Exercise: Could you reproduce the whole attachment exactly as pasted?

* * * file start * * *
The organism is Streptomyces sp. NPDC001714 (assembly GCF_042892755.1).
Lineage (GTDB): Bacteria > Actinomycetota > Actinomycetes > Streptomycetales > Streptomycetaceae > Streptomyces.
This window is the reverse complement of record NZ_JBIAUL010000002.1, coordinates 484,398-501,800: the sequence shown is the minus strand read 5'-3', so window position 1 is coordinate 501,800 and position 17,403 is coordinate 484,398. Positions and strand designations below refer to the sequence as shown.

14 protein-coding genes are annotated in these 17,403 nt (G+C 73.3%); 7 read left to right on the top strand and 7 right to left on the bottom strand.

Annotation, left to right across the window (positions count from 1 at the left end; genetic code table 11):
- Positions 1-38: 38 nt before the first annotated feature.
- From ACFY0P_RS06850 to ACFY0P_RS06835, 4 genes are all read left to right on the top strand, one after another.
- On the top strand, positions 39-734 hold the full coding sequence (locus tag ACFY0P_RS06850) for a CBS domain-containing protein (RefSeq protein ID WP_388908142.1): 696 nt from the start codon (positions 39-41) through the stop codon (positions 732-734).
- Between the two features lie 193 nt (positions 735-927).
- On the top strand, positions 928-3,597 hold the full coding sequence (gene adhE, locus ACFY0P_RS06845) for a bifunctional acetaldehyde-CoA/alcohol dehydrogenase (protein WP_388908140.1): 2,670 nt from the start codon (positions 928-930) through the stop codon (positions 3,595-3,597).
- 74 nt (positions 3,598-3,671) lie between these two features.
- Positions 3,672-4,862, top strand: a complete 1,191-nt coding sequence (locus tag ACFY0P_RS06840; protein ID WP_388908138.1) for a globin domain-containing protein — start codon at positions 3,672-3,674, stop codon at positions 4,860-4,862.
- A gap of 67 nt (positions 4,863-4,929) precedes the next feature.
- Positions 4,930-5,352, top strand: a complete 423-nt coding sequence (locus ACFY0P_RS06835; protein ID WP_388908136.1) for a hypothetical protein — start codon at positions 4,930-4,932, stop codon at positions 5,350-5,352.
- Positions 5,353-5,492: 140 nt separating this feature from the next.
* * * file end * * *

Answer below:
The organism is Streptomyces sp. NPDC001714 (assembly GCF_042892755.1).
Lineage (GTDB): Bacteria > Actinomycetota > Actinomycetes > Streptomycetales > Streptomycetaceae > Streptomyces.
This window is the reverse complement of record NZ_JBIAUL010000002.1, coordinates 484,398-501,800: the sequence shown is the minus strand read 5'-3', so window position 1 is coordinate 501,800 and position 17,403 is coordinate 484,398. Positions and strand designations below refer to the sequence as shown.

14 protein-coding genes are annotated in these 17,403 nt (G+C 73.3%); 7 read left to right on the top strand and 7 right to left on the bottom strand.

Annotation, left to right across the window (positions count from 1 at the left end; genetic code table 11):
- Positions 1-38: 38 nt before the first annotated feature.
- From ACFY0P_RS06850 to ACFY0P_RS06835, 4 genes are all read left to right on the top strand, one after another.
- On the top strand, positions 39-734 hold the full coding sequence (locus tag ACFY0P_RS06850) for a CBS domain-containing protein (RefSeq protein ID WP_388908142.1): 696 nt from the start codon (positions 39-41) through the stop codon (positions 732-734).
- Between the two features lie 193 nt (positions 735-927).
- On the top strand, positions 928-3,597 hold the full coding sequence (gene adhE, locus ACFY0P_RS06845) for a bifunctional acetaldehyde-CoA/alcohol dehydrogenase (protein WP_388908140.1): 2,670 nt from the start codon (positions 928-930) through the stop codon (positions 3,595-3,597).
- 74 nt (positions 3,598-3,671) lie between these two features.
- Positions 3,672-4,862, top strand: a complete 1,191-nt coding sequence (locus tag ACFY0P_RS06840; protein ID WP_388908138.1) for a globin domain-containing protein — start codon at positions 3,672-3,674, stop codon at positions 4,860-4,862.
- A gap of 67 nt (positions 4,863-4,929) precedes the next feature.
- Positions 4,930-5,352, top strand: a complete 423-nt coding sequence (locus ACFY0P_RS06835; protein ID WP_388908136.1) for a hypothetical protein — start codon at positions 4,930-4,932, stop codon at positions 5,350-5,352.
- Positions 5,353-5,492: 140 nt separating this feature from the next.